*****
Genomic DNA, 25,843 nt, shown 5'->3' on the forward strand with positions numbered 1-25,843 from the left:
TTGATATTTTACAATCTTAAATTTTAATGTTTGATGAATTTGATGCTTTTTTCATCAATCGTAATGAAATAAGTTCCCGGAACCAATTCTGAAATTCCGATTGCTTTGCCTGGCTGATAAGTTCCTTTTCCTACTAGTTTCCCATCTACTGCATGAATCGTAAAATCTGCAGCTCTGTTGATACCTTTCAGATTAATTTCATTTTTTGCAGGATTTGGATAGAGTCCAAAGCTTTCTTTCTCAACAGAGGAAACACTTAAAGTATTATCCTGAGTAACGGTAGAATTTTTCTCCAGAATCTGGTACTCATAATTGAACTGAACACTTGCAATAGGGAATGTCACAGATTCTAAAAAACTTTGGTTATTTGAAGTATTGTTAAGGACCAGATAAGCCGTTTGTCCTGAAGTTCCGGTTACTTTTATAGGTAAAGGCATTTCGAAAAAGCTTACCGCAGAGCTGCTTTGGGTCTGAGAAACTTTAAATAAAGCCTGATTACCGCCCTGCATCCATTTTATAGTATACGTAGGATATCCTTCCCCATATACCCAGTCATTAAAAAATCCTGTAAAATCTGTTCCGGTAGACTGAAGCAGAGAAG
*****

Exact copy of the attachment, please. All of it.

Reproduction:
Genomic DNA, 25,843 nt, shown 5'->3' on the forward strand with positions numbered 1-25,843 from the left:
TTGATATTTTACAATCTTAAATTTTAATGTTTGATGAATTTGATGCTTTTTTCATCAATCGTAATGAAATAAGTTCCCGGAACCAATTCTGAAATTCCGATTGCTTTGCCTGGCTGATAAGTTCCTTTTCCTACTAGTTTCCCATCTACTGCATGAATCGTAAAATCTGCAGCTCTGTTGATACCTTTCAGATTAATTTCATTTTTTGCAGGATTTGGATAGAGTCCAAAGCTTTCTTTCTCAACAGAGGAAACACTTAAAGTATTATCCTGAGTAACGGTAGAATTTTTCTCCAGAATCTGGTACTCATAATTGAACTGAACACTTGCAATAGGGAATGTCACAGATTCTAAAAAACTTTGGTTATTTGAAGTATTGTTAAGGACCAGATAAGCCGTTTGTCCTGAAGTTCCGGTTACTTTTATAGGTAAAGGCATTTCGAAAAAGCTTACCGCAGAGCTGCTTTGGGTCTGAGAAACTTTAAATAAAGCCTGATTACCGCCCTGCATCCATTTTATAGTATACGTAGGATATCCTTCCCCATATACCCAGTCATTAAAAAATCCTGTAAAATCTGTTCCGGTAGACTGAAGCAGAGAAG